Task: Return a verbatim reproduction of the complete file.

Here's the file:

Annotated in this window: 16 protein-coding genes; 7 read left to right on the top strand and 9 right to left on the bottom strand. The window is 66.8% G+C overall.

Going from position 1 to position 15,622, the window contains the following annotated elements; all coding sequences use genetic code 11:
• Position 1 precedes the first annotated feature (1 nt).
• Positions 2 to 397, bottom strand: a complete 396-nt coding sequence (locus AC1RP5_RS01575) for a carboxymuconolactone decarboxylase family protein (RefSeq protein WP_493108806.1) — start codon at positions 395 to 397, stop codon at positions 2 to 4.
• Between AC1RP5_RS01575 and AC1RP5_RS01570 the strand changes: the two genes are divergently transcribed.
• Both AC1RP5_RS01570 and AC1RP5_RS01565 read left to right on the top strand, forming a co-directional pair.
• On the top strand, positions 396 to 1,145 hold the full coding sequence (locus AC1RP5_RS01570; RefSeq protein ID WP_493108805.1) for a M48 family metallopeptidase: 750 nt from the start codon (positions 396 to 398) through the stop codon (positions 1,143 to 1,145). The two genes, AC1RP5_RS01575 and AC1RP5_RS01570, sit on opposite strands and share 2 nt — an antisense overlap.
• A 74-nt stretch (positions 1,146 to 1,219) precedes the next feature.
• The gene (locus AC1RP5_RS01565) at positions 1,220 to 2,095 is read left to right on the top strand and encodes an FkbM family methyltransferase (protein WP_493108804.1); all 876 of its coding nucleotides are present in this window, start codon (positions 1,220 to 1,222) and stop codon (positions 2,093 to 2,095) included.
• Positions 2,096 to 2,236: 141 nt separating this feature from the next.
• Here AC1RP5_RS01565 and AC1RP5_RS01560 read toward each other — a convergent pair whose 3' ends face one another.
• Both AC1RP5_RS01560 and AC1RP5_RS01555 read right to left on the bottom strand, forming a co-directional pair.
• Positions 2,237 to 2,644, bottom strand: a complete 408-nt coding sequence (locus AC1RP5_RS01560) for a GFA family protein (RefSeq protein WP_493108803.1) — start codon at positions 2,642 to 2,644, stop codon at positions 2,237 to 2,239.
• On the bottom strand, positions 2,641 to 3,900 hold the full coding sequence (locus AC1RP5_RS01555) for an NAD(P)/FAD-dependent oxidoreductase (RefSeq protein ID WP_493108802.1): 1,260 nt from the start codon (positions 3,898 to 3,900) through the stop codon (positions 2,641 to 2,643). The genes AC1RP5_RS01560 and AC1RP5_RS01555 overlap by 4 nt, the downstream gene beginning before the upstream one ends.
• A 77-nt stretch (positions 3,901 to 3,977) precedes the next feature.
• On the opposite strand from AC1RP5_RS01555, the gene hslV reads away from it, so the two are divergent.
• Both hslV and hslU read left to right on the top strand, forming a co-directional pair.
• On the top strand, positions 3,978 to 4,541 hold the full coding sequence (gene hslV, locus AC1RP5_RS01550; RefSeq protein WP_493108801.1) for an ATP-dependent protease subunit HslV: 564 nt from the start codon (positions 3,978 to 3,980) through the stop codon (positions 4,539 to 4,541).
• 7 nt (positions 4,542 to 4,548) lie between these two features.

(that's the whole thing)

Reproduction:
Annotated in this window: 16 protein-coding genes; 7 read left to right on the top strand and 9 right to left on the bottom strand. The window is 66.8% G+C overall.

Going from position 1 to position 15,622, the window contains the following annotated elements; all coding sequences use genetic code 11:
• Position 1 precedes the first annotated feature (1 nt).
• Positions 2 to 397, bottom strand: a complete 396-nt coding sequence (locus AC1RP5_RS01575) for a carboxymuconolactone decarboxylase family protein (RefSeq protein WP_493108806.1) — start codon at positions 395 to 397, stop codon at positions 2 to 4.
• Between AC1RP5_RS01575 and AC1RP5_RS01570 the strand changes: the two genes are divergently transcribed.
• Both AC1RP5_RS01570 and AC1RP5_RS01565 read left to right on the top strand, forming a co-directional pair.
• On the top strand, positions 396 to 1,145 hold the full coding sequence (locus AC1RP5_RS01570; RefSeq protein ID WP_493108805.1) for a M48 family metallopeptidase: 750 nt from the start codon (positions 396 to 398) through the stop codon (positions 1,143 to 1,145). The two genes, AC1RP5_RS01575 and AC1RP5_RS01570, sit on opposite strands and share 2 nt — an antisense overlap.
• A 74-nt stretch (positions 1,146 to 1,219) precedes the next feature.
• The gene (locus AC1RP5_RS01565) at positions 1,220 to 2,095 is read left to right on the top strand and encodes an FkbM family methyltransferase (protein WP_493108804.1); all 876 of its coding nucleotides are present in this window, start codon (positions 1,220 to 1,222) and stop codon (positions 2,093 to 2,095) included.
• Positions 2,096 to 2,236: 141 nt separating this feature from the next.
• Here AC1RP5_RS01565 and AC1RP5_RS01560 read toward each other — a convergent pair whose 3' ends face one another.
• Both AC1RP5_RS01560 and AC1RP5_RS01555 read right to left on the bottom strand, forming a co-directional pair.
• Positions 2,237 to 2,644, bottom strand: a complete 408-nt coding sequence (locus AC1RP5_RS01560) for a GFA family protein (RefSeq protein WP_493108803.1) — start codon at positions 2,642 to 2,644, stop codon at positions 2,237 to 2,239.
• On the bottom strand, positions 2,641 to 3,900 hold the full coding sequence (locus AC1RP5_RS01555) for an NAD(P)/FAD-dependent oxidoreductase (RefSeq protein ID WP_493108802.1): 1,260 nt from the start codon (positions 3,898 to 3,900) through the stop codon (positions 2,641 to 2,643). The genes AC1RP5_RS01560 and AC1RP5_RS01555 overlap by 4 nt, the downstream gene beginning before the upstream one ends.
• A 77-nt stretch (positions 3,901 to 3,977) precedes the next feature.
• On the opposite strand from AC1RP5_RS01555, the gene hslV reads away from it, so the two are divergent.
• Both hslV and hslU read left to right on the top strand, forming a co-directional pair.
• On the top strand, positions 3,978 to 4,541 hold the full coding sequence (gene hslV, locus AC1RP5_RS01550; RefSeq protein WP_493108801.1) for an ATP-dependent protease subunit HslV: 564 nt from the start codon (positions 3,978 to 3,980) through the stop codon (positions 4,539 to 4,541).
• 7 nt (positions 4,542 to 4,548) lie between these two features.